I’m a mild fan of dozenal, also known as base twelve or duodecimal (which is a very base-ten way of naming base twelve, and which Wikipedia helpfully points out should not be confused with the Dewey Decimal system). I haven’t memorized my times tables in dozenal; like most people, I find decimal sufficient for daily life (and much easier to use with existing technology), which is precisely why imminent global change to dozenal is unlikely.
Still, I find it interesting to wonder what arithmetic would be like if we’d ended up with a more sensible base system, like dozenal, or if we one day did manage to switch to it. The particular subject of this article is: What if, instead of adding a couple of symbols to the familiar decimal ones, we designed new symbols specifically for dozenal? And what if, instead of choosing arbitrary symbols, we built them out of components that each conveyed a particular meaning?
(My proposal is basically equivalent to one made four years ago by Peter Sorrenson. The main difference is that his were designed with a seven-segment display in mind, whereas mine were designed with hand-writability in mind, and with some reference to the Hindu-Arabic numeral tradition.)
Anyway, the goal is to build twelve symbols from various components that each mean something. For example, each odd numeral could have this component:
Each numeral that is one more than a multiple of three could have this component:
while each numeral one less than a multiple of three has this component:
This would be enough for base six (apparently known as senary or heximal), but for dozenal we need to be able to distinguish between the numerals for one and seven, or for two and eight, for example. In order to do so, we have one more component, which appears in numerals that are one or two less than a multiple of four:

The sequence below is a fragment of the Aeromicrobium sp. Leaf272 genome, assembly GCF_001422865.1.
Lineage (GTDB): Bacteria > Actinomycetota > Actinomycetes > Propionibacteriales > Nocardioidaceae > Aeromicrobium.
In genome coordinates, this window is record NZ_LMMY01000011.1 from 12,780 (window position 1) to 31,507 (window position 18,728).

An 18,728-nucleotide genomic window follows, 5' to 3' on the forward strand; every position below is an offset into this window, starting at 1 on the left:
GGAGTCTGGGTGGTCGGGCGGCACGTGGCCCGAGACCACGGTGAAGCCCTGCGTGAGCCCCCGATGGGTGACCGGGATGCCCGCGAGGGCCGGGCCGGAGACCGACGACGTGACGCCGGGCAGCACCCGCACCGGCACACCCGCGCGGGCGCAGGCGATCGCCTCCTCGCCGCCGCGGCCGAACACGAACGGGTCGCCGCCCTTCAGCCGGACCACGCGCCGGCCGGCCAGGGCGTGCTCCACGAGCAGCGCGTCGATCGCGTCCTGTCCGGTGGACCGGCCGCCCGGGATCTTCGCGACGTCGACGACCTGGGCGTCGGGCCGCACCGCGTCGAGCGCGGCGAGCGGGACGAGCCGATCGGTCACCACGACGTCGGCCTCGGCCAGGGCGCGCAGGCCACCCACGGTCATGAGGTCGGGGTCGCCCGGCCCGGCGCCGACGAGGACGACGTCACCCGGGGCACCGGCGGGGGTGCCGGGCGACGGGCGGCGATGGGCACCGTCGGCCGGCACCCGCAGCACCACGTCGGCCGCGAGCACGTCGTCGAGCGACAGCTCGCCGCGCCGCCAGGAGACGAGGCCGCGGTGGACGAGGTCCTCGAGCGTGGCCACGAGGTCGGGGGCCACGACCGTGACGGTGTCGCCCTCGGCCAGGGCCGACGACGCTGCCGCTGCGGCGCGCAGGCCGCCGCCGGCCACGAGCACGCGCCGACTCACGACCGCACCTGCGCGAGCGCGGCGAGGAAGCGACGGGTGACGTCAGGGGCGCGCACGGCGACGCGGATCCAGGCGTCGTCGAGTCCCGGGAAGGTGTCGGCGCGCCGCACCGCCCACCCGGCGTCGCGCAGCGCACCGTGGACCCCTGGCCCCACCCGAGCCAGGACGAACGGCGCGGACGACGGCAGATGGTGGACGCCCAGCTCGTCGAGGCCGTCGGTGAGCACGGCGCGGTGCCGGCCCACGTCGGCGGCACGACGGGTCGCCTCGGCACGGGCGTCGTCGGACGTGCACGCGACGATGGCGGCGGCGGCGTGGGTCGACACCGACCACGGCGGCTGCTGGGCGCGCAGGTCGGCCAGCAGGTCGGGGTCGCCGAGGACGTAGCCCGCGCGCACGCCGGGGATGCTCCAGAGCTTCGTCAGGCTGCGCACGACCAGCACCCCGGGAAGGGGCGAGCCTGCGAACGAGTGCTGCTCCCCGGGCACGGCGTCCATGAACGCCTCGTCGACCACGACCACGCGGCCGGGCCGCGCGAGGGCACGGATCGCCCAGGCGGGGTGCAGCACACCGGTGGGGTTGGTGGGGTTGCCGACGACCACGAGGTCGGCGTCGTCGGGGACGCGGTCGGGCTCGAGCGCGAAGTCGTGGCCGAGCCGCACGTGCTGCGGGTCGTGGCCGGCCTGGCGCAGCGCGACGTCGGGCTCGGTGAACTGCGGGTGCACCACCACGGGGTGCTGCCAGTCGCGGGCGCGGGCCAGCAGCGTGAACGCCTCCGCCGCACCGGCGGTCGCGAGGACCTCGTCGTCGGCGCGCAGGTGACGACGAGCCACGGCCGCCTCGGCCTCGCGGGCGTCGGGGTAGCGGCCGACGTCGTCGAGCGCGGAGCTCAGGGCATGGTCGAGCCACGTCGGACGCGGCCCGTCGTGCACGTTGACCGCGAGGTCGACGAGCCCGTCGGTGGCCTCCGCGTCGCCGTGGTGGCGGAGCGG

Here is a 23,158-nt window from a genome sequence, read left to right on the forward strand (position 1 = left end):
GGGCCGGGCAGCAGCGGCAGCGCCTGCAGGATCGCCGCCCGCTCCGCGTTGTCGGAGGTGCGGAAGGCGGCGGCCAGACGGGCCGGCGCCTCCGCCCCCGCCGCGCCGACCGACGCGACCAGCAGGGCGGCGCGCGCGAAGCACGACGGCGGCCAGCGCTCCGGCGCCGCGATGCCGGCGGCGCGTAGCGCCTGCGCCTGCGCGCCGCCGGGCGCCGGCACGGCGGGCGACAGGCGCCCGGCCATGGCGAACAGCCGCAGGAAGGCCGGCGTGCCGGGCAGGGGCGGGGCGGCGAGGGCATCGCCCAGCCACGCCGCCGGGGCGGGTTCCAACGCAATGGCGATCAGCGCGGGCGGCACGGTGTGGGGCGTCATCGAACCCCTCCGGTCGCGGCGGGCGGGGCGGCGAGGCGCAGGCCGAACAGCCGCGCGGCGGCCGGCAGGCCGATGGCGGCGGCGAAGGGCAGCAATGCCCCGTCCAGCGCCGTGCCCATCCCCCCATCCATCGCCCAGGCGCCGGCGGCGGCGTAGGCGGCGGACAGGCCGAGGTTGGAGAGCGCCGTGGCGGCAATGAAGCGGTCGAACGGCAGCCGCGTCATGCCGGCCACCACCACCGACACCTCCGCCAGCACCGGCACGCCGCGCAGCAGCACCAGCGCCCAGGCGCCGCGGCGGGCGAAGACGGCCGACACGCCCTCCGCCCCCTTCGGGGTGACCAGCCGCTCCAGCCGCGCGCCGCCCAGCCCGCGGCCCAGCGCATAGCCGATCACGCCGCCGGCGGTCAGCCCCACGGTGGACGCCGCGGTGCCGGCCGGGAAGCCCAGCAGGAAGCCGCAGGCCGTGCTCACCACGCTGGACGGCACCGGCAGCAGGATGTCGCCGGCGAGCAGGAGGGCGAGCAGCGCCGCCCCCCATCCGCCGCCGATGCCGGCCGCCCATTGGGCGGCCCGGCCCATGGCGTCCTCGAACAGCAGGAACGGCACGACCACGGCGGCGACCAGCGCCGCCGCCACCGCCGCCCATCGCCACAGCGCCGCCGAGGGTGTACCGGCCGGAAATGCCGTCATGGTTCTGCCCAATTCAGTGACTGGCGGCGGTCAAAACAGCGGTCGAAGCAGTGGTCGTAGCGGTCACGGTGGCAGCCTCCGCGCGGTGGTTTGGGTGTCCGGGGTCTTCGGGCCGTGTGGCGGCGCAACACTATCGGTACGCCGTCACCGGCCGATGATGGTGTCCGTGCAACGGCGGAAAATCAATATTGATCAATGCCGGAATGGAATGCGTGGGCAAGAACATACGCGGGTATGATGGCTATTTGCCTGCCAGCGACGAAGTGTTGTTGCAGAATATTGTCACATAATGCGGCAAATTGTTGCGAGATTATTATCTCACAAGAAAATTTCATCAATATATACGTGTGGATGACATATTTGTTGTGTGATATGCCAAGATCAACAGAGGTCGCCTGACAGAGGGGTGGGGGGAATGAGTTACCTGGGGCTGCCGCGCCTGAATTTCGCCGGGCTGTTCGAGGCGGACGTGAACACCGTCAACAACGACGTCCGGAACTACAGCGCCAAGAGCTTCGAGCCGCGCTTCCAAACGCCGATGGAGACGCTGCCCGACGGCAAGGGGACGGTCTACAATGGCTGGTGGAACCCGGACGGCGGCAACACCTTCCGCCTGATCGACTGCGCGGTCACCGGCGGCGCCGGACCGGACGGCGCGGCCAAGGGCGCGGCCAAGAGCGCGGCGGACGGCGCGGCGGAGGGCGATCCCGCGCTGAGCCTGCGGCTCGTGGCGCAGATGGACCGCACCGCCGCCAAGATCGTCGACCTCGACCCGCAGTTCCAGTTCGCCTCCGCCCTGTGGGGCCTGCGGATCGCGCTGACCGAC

This is just enough to distinguish all twelve numerals from zero to eleven, but there’s one problem: the numeral for zero has no components at all. To solve this problem, I fall back to the familiar-to-me Western Arabic branch of the Hindu-Arabic numeral tradition, and use this symbol for zero:
One of the virtues of this system is that you can get a long way towards adding two numerals just by superimposing them. In some cases, this is all you need to do. For example, + = . (Actually, the right arm of the is curled around to coincide with the when both are present.) And + = .
But this isn’t quite the whole story. For example, if both the numerals you’re adding contain , then the result will contain instead; if both contain , the result will contain ; and if one contains and the other contains , then the result will contain neither. Also, two s add up to give a , and two s cancel each other out.
Those rules for addition might sound complicated, but they’re actually simpler than the (that is, three dozen and nine, or forty-five) arbitrary rules for adding non-zero decimal numerals that you’ve internalized. If you’d used these dozenal numerals since your early childhood, perhaps you’d be more likely to use visual intuition to assist in adding numbers. (This is baseless speculation; I have no expertise in cognitive science.)
The rules for multiplication are a bit more complicated, but still probably simpler than their decimal equivalents. An interesting consequence of them is that no perfect square can ever have either or in its last digit. That actually only leaves four options for the last digit, one of which is zero. And we can go even further: if a non-zero perfect square ends in an even numer of zeros, then its last non-zero digit must be , , or ; if it ends in an odd number of zeros, then its last non-zero digit must be .